Citizens, made cynical by the number of allegations of corruption that the political parties in and out of government have made against each other over decades with little successful prosecution of those alleged to have been corrupt, must feel wary of another round of allegations contending for their attention.
The reality is that for the past couple of decades, elections have been fought on anti-corruption platforms by both sides—and yet the general feeling is that the country is more mired in questionable practices in government than ever before.
Acquiring the investigative services of the likes of forensic accountant Bob Lindquist, high-priced Queen’s Counsel from Britain and local senior attorneys for preliminary inquiries and commissions of enquiry has brought no more than associated scandals, and no concrete results—only large invoices.
How often is anyone put behind bars for these crimes? How much public money has been recouped through these efforts, rather than being expended? What is more, politicians on both sides now give the impression that they seek out and denounce corruption not because it is wrong, or because it drains valuable resources from the Treasury but simply as a stick with which to beat the other side.
Campaign financing by political investors, the old boys’ network and party allegiances conspire with the painfully slow pace of police investigations and a judicial system that is obviously stretched to its limits to create a Gordian knot of legal red tape and technicalities that prevents any progress.
The result that can be clearly discerned is the existence of a system for dealing with corruption that is simply not working. Put differently, the methods being employed to guard the Treasury against hustlers of every kind have not produced results to justify the massive expenditure.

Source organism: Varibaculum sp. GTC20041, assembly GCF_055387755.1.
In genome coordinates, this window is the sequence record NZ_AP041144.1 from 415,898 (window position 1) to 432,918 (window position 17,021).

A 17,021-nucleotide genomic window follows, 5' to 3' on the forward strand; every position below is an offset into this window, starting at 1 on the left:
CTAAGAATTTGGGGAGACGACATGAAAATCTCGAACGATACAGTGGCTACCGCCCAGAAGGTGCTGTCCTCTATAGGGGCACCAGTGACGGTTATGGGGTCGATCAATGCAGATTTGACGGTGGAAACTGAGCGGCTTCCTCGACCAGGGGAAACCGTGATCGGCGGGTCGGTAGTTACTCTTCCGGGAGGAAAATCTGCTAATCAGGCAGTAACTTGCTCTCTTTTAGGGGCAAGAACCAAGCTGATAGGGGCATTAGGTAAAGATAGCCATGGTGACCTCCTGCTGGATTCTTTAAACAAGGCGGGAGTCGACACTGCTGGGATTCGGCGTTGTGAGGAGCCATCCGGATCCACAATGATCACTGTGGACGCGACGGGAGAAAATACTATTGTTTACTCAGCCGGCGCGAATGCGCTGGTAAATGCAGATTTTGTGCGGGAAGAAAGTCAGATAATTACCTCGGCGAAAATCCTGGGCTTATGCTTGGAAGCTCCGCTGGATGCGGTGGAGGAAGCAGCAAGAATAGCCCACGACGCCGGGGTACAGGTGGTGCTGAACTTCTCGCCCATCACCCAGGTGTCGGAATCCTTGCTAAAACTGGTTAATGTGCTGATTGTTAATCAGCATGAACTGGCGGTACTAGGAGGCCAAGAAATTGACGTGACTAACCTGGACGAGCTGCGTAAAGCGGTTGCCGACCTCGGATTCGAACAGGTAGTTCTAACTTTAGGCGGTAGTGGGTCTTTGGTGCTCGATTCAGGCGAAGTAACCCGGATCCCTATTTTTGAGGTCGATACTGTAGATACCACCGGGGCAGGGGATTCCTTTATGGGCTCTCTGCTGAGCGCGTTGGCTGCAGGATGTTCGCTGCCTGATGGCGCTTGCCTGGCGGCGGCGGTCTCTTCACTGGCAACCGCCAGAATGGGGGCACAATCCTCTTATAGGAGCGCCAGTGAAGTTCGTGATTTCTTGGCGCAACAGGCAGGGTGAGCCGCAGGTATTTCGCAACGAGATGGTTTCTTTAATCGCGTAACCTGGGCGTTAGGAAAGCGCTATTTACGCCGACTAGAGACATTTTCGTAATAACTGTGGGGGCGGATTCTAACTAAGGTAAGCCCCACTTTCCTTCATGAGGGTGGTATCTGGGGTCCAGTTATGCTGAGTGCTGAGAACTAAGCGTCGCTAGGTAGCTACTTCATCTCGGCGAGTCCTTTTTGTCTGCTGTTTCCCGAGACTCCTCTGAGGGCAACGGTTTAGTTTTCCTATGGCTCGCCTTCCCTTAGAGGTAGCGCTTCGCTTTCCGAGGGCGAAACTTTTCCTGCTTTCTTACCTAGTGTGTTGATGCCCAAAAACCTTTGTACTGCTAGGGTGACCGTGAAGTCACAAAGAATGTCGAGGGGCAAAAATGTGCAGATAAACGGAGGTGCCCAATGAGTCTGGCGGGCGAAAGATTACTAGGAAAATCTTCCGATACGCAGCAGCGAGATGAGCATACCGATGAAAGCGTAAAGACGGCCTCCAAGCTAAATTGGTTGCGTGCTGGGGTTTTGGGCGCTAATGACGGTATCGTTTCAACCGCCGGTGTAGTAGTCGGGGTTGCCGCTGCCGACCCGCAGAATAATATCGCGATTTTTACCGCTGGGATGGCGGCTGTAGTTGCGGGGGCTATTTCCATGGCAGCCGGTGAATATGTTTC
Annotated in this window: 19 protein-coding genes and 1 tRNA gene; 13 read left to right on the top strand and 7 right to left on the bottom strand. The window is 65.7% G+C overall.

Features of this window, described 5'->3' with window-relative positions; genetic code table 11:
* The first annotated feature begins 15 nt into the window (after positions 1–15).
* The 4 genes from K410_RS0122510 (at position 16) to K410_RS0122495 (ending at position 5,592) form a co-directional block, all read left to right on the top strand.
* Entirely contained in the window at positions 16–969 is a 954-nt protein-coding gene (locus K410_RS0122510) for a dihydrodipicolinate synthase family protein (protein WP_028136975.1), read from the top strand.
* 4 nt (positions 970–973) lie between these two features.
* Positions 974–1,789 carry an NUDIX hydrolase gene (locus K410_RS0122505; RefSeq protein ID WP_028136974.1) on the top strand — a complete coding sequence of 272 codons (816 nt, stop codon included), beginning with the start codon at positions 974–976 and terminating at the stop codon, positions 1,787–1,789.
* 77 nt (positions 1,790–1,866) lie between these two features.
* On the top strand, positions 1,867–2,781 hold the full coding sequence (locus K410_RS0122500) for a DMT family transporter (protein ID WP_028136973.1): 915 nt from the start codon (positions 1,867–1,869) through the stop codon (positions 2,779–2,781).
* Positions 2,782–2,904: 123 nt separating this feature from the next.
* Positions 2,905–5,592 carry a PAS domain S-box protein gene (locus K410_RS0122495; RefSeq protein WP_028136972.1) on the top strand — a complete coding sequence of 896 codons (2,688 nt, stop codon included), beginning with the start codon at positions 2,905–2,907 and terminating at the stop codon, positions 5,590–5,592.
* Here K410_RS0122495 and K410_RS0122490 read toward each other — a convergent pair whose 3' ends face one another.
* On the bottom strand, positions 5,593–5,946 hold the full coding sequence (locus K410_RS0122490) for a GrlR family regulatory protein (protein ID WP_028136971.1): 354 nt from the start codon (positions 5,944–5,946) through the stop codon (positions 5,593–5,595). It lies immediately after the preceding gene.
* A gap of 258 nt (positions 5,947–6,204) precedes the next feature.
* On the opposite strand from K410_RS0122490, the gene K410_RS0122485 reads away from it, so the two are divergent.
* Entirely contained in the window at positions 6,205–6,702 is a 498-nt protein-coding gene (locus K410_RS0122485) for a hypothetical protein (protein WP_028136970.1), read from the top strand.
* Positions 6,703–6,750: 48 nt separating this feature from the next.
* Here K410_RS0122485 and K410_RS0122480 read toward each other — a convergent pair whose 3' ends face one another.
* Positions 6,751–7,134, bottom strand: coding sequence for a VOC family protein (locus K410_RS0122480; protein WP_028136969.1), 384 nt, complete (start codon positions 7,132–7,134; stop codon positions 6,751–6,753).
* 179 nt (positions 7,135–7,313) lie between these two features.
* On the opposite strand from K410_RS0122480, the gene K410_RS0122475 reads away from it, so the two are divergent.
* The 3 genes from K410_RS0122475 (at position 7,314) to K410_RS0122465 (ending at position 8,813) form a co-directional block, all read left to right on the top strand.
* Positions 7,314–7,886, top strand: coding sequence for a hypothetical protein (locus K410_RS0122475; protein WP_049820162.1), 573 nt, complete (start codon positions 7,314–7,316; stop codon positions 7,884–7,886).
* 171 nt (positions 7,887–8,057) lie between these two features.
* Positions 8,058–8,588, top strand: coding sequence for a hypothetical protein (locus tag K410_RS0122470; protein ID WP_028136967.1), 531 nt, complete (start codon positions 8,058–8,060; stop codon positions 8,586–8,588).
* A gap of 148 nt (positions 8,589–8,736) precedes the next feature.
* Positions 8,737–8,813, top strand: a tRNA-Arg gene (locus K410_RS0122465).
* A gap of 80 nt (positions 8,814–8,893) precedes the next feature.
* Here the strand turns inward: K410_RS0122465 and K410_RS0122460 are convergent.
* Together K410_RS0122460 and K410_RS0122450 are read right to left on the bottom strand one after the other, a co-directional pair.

Moreover, the corrupt have come to believe they are free to peddle influence and to distort the system so that justice cannot prevail. In this respect, the two major political parties and the smaller ones also have failed the nation on this issue by not establishing institutions which can penetrate the surface of corrupt activity and punish offenders.
What is needed is for both sides to put away partisan considerations, sit down with the judiciary, the police, civil-society groups that have considered the problem, even more expensive foreign experts, if necessary, and address it seriously.
In the present environment, allegations of corruption simply mean more fees for lawyers. The fact is that there are no consequences such as large fines, long jail sentences and disgrace. Therefore, as in the instances of murder and other such violent crimes, the way is left open for perpetuation of criminal activities of the white-collar variety against the State and people of the country.
As has been well established elsewhere, these forms of corruption deprive citizens in need of assistance from the State of vital resources. Corruption also prevents governments from enhancing the physical infrastructure of the country and also reduces the quantum of financial resources available to the Government to fund economic development.
With two elections in the offing, the politicians are once again up to their old games. The ultimate solution must be that the electorate must show itself wise to those games. If there are allegations of corruption without those deemed corrupt paying the price and in a reasonably quick period, the agitators must be held politically accountable and be replaced. Simply uttering condemnation and threats is not enough.